Cannabis in molecules: THCa (Eng)
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Cannabis in molecules: THCa (Eng)

The main constituent of the Cannabis plant
in its raw, unheated form is D9-THCA, thetrahydrocannabinol acid In the Cannabis plant, the cannabinoids are
synthesised and stored in their acidic state. The peculiar chemical composition of cannabinoid
acids make them devoid of psychotropic effects Only upon heating of the plant, through a chemical process that is defined in chemistry as
decarboxylation, the molecules are reduced to phenols, which produce the
mind-altering effects typically associated with
consumption of heated cannabis such as vaporised or smoked cannabis. That is, the raw plant in its natural state mainly contains THCA and CBDA, which are converted almost entirely onto THC and CBD only once
heated at least at 100 degree Celsius. The primary actions of THCA are mediated through
receptors that are deputed to the control of pain,
inflammation and temperature, such as TRPA1 and TRPM8. Once THCA has been absorbed in the system, it activates a receptor that is called
TRPA1. TRPA1 is responsible for immune and analgesic response. You can think of TRPA1 as an ambulance siren,
that is calling out for the required staff to act
quickly and sensibly for providing survival of the patient. THCA acts also via other receptors, such as
TRPM8, which is commonly identified as the cold and menthol receptor. THCA blocks TRPM8, which is considered a key step for inhibiting the survival and growth of prostate
cancer cells. THCA also binds weakly with the cannabinoid
receptors CB1 and CB2, when compared to THC, and does not cross the Blood Brain Barrier. Since it does not have access to the cannabinoid
receptors CB1 present in the brain, it does not induce the effects typically associated with the consumption of THC such as increased appetite, euphoria, paranoia, or sedative states. Thus, THCA binds with the cannabinoid receptors
present at the periphery of the body, such as GPR55, CB2 and, at less extent, CB1. Via these receptors it mediates anti-prolific action
(that is, pro-apoptotic, easing cellular death of diseased cells, such as
cancer cells). It also has anti-spasmodic and antibiotic actions. THCA is a safe substance that can be intaken
at large quantities without provoking mind-altering intoxicating effects; it is therefore suggested to anyone
who requires an aid to their immune system, including pregnant women, elders and children. THCA can be consumed via cold extraction,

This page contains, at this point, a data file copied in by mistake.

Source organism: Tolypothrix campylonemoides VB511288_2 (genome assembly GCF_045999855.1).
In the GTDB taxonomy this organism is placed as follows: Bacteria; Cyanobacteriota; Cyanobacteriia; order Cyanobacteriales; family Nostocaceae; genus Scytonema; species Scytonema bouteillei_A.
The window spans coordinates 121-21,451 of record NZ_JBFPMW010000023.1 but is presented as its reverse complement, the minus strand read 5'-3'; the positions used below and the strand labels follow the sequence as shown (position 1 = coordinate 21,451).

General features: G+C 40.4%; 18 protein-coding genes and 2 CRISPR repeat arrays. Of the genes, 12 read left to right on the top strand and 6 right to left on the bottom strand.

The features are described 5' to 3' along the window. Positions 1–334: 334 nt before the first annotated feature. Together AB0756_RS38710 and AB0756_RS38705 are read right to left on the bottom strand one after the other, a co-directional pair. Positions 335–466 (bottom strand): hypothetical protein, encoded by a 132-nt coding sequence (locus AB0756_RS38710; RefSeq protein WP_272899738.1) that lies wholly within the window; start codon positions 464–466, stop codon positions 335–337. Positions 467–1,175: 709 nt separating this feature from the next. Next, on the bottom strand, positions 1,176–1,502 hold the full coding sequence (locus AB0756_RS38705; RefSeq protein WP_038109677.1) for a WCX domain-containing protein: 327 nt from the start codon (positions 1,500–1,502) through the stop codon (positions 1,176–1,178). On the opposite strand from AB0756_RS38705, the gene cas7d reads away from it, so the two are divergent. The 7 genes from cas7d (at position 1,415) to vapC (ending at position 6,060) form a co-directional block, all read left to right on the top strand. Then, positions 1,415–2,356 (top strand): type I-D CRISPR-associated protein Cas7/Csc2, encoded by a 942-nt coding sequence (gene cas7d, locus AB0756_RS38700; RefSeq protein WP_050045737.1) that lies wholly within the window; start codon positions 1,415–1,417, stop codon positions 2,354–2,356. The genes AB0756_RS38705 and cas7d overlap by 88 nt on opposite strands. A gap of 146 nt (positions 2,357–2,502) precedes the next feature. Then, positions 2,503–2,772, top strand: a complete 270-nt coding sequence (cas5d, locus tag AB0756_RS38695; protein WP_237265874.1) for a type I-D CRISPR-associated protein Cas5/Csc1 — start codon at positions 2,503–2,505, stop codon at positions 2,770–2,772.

for example via a slow juicing of fresh leafs and flowers of the Cannabis plant. It is highly recommended as dietary supplement
for prevention and treatment of inflammatory conditions. In summary, it is used for the following medical
benefits: analgesia (it’s advised to whom suffer from
chronic and neuropathic pain) antibiotic (it is used in veterinary as well
as dentistry) anti-emetic (reduces nausea and vomit)
anti-inflammatory (it’s used by Lupus patients, as well as diabetes, MS and ALS patients)
anti-proliferative (it exerts anti-tumoral activities, particularly targeting prostate,
breast, stomach, rectum and leukemia type of cancers). These data derive from in vitro studies as
well as anecdotal data from patients self-medicating with cannabis juice. THCA antitumoral actions are important, but
has not been found suitable as unique therapy in the later stages of a cancer, for which
THC and CBD extracts are highly advised. You can check out here, there is another video about cannabis oils and extracts for cancer therapy. It’s also an anti-spastic,
is hence important in the management of disorders that induce muscular spasms, such as Parkinson’s,
MS and ALS. It is a neuroprotectant, prevents degradation of neural
cells, slowing the sight, hearing and cognitive decrease associated with ageing. If you are interested in knowing more about cannabinoids acids we have a project that is called Raw, you can check it out here or I’ll put a link below, it’s and we promote clinical trials with raw cannabis juicing for, so far, Multiple Sclerosis but we really wish to extend this to others disorders. Otherwise, you can check out on articles that review in much more details the beneficial effects of cannabis juicing.

6 thoughts on “Cannabis in molecules: THCa (Eng)

  1. è possibile avere una versione in italiano di questo video? oppure mi potreste dire dove posso trovare queste informazioni, ovviamente sempre in italiano? grazie

  2. sorry if I missed it, so do I need to decarboxylate the cannabis leaves, bud etc to make a cancer curing oil?

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